60 Beaded Bells
January 20, 2011
Well, look at this!
Twenty red bells. Twenty white bells. Twenty green bells.
Sixty beaded bells! Wahoo!
And along with the bells comes a full year of blogging. Such stick-to-it-tiveness is rarely seen in my somewhat ADD personality and I must admit I jingled that last completed bell with a bit of bravado.
They say if you successfully blog on a topic for a year, you become an expert on that particular topic (although I can’t remember who said it). The point being that successful blogging requires frequent entries, which in turn requires extensive research. Whatever knowledge the blogger initially lacks is supplemented by the comments.
Whether Beaded Bells is successful is certainly subjective, but the concept of expertise applies nonetheless. In the 12 months since I’ve started this blog, I’ve become an expert bell beader (surely this refined skill will land me a six figure job somewhere, don’t you think?). I’ve also learned a lot about our family.
I’ve learned factual things, like my grandmother’s first name, Ruth, was chosen by her mother. And her three middle names are family names: Esther, after her maternal Uncle Edward Hornburg; Eliza, after her fraternal grandmother Eliza Hooge; and Bertha, after her maternal Aunt Bertha.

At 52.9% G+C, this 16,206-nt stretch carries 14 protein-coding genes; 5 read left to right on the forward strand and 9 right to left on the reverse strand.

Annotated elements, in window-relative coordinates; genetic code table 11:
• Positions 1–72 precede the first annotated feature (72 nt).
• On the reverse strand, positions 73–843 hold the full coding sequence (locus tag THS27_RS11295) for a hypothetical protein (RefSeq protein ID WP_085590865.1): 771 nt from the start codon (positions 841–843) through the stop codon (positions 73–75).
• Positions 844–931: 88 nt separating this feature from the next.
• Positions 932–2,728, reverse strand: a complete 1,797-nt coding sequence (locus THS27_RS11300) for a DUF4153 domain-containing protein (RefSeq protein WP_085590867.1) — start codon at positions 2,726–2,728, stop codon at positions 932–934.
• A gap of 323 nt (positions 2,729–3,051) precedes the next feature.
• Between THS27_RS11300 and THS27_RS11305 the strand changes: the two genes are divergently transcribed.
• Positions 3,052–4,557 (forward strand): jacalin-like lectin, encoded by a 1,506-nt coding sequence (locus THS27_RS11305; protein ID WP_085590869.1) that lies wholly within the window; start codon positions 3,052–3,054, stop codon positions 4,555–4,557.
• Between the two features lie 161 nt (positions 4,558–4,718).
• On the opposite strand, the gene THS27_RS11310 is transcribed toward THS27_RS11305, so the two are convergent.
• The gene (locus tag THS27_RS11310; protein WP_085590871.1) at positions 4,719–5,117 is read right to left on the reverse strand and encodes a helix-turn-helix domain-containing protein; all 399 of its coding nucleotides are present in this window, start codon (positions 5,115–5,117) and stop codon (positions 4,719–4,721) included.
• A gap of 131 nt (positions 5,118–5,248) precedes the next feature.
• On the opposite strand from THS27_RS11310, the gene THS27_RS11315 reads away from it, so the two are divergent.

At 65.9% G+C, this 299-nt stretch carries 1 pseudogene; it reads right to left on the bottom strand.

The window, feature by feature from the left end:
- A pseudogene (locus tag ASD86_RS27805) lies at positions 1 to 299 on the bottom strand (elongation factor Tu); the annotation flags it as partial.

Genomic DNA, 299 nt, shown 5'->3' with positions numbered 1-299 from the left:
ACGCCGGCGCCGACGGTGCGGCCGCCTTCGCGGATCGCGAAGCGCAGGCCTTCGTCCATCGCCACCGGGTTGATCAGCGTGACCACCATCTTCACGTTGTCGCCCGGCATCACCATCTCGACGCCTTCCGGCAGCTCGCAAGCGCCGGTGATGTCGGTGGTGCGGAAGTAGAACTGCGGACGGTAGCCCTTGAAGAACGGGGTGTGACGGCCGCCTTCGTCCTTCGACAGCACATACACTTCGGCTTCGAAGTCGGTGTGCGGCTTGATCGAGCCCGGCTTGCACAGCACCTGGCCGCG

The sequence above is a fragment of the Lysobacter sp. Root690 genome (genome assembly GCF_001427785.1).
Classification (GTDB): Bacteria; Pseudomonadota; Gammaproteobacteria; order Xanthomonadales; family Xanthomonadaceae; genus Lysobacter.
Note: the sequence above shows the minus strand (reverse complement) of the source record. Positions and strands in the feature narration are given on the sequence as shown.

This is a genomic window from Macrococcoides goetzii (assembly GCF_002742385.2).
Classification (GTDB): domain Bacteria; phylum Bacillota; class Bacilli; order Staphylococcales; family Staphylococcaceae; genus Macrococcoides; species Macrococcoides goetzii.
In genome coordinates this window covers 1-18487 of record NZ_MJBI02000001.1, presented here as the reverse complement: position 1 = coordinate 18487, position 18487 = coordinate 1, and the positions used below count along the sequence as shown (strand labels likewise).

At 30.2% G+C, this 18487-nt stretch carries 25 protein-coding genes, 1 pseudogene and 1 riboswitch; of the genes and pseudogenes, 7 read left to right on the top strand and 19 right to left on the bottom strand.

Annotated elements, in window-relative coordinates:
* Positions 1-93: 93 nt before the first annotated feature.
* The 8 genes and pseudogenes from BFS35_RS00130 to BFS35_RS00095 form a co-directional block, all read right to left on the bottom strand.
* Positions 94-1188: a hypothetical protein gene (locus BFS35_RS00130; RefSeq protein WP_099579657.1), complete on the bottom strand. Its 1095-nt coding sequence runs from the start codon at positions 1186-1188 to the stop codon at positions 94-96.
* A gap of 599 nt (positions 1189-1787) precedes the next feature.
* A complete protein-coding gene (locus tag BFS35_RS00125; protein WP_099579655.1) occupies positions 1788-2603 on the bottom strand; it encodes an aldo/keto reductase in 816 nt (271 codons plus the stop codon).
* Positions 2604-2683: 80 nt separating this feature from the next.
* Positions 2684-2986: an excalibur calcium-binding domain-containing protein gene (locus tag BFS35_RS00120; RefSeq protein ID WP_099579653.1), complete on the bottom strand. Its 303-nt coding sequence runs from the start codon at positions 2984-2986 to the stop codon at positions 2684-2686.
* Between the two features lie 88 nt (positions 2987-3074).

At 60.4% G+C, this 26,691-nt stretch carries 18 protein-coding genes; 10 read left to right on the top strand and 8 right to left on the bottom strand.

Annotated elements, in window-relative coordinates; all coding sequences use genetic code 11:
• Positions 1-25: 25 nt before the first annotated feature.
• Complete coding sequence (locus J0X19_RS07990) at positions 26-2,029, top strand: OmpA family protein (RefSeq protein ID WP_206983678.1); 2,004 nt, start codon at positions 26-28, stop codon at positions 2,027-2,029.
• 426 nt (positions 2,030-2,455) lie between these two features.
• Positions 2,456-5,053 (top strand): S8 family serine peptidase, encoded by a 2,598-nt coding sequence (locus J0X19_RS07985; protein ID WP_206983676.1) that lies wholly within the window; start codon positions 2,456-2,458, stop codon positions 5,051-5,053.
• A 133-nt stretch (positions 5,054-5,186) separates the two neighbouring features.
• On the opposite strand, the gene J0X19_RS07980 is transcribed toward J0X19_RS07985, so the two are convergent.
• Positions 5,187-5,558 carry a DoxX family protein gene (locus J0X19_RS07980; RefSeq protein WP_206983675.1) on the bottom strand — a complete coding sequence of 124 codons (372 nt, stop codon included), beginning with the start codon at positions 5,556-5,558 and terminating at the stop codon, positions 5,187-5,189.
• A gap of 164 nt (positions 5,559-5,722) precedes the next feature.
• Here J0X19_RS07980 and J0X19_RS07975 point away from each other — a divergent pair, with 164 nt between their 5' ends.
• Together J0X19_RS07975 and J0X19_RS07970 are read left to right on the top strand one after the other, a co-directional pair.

I’ve also picked up many insightful things. Things like children, as perceptive as they are, may or may not view things in a completely accurate sense. Or, family lore, as we historically know it, may differ from family to family.
Throughout the year, however, one thought has continually awed me. It’s the idea of fate. Or, as we Christians know it—God’s plan. How God uses one sometimes seemingly simple event in our lives to fulfill a huge, master plan, not only for ourselves, but for generations to come. Like, say, my brother Joel and his wife Cindy, who both had to work in Wisconsin for a time so they could meet each other. Now today they’re married, living in Michigan and have two beautiful daughters.
Or think about George and Ruth. Think how their impulsive decision to buy a grocery store in Henderson, MI, determined the lives of generations and generations beyond them.
That idea is a bit scary, isn’t it? It certainly puts a lot of responsibility on the things we do and the decisions we make. I guess that’s where using God as a guide comes in handy.
Each of us has great life stories and to wrap up this 1-year blogging odyssey, we’re going to hear from two guest writers who are willing to share theirs. Stay tuned!
As for me, folks, this is it. It’s been so-o-o much fun! Thanks to all who faithfully followed and commented—hope you enjoyed it as much as I did.
“For I know the plans I have for you,” declares the Lord, “plans to prosper you and not to harm you, plans to give you hope and a future,” Jer 29:11.